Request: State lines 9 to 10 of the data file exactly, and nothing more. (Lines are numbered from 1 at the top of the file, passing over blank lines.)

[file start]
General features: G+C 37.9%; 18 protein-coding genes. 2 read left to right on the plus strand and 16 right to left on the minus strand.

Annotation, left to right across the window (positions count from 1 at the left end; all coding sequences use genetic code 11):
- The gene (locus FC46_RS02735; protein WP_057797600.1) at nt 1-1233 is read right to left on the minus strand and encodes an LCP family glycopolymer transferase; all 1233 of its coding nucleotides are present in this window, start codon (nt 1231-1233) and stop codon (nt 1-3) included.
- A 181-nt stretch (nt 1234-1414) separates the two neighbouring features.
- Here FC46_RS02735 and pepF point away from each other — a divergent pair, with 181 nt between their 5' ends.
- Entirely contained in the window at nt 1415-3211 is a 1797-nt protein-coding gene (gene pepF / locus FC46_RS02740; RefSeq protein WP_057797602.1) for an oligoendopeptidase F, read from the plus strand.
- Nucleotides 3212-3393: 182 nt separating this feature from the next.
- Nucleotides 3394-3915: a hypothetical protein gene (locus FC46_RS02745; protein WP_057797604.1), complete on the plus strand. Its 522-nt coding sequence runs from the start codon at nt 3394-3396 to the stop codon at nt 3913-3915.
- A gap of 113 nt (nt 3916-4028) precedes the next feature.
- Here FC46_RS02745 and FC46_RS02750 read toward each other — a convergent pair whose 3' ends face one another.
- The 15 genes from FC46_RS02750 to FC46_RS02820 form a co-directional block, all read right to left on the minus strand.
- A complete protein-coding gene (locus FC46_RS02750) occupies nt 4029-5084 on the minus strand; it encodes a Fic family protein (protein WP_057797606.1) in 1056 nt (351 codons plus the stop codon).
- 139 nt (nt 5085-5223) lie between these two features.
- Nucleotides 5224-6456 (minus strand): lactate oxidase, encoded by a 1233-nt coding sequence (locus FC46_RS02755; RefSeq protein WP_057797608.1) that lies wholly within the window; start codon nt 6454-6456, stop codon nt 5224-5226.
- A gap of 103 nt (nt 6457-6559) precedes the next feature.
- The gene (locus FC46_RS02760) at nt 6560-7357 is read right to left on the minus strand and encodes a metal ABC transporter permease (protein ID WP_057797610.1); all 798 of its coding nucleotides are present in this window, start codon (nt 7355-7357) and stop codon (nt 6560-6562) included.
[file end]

- A gap of 113 nt (nt 3916-4028) precedes the next feature.
- Here FC46_RS02745 and FC46_RS02750 read toward each other — a convergent pair whose 3' ends face one another.